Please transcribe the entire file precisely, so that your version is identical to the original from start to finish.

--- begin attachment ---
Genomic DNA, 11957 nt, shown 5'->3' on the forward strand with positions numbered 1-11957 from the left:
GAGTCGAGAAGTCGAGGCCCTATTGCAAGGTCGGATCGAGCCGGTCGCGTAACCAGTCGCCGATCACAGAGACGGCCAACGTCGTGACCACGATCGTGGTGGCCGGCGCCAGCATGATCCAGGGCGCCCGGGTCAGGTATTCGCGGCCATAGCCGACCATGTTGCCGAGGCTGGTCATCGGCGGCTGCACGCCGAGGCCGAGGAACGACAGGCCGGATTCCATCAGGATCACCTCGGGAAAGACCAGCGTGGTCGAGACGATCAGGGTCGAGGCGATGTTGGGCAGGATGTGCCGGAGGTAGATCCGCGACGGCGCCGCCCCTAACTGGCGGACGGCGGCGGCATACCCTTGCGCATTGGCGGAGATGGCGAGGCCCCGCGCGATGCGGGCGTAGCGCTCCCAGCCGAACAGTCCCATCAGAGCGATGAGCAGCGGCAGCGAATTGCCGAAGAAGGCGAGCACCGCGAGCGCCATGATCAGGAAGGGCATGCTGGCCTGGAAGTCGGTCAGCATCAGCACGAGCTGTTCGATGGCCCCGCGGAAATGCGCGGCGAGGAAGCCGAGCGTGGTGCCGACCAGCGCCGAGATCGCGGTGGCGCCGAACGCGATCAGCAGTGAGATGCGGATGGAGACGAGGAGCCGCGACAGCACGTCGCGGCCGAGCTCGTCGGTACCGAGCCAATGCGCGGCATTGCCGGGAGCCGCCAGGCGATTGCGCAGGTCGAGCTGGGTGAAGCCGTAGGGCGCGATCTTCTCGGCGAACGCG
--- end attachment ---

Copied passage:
Genomic DNA, 11957 nt, shown 5'->3' on the forward strand with positions numbered 1-11957 from the left:
GAGTCGAGAAGTCGAGGCCCTATTGCAAGGTCGGATCGAGCCGGTCGCGTAACCAGTCGCCGATCACAGAGACGGCCAACGTCGTGACCACGATCGTGGTGGCCGGCGCCAGCATGATCCAGGGCGCCCGGGTCAGGTATTCGCGGCCATAGCCGACCATGTTGCCGAGGCTGGTCATCGGCGGCTGCACGCCGAGGCCGAGGAACGACAGGCCGGATTCCATCAGGATCACCTCGGGAAAGACCAGCGTGGTCGAGACGATCAGGGTCGAGGCGATGTTGGGCAGGATGTGCCGGAGGTAGATCCGCGACGGCGCCGCCCCTAACTGGCGGACGGCGGCGGCATACCCTTGCGCATTGGCGGAGATGGCGAGGCCCCGCGCGATGCGGGCGTAGCGCTCCCAGCCGAACAGTCCCATCAGAGCGATGAGCAGCGGCAGCGAATTGCCGAAGAAGGCGAGCACCGCGAGCGCCATGATCAGGAAGGGCATGCTGGCCTGGAAGTCGGTCAGCATCAGCACGAGCTGTTCGATGGCCCCGCGGAAATGCGCGGCGAGGAAGCCGAGCGTGGTGCCGACCAGCGCCGAGATCGCGGTGGCGCCGAACGCGATCAGCAGTGAGATGCGGATGGAGACGAGGAGCCGCGACAGCACGTCGCGGCCGAGCTCGTCGGTACCGAGCCAATGCGCGGCATTGCCGGGAGCCGCCAGGCGATTGCGCAGGTCGAGCTGGGTGAAGCCGTAGGGCGCGATCTTCTCGGCGAACGCG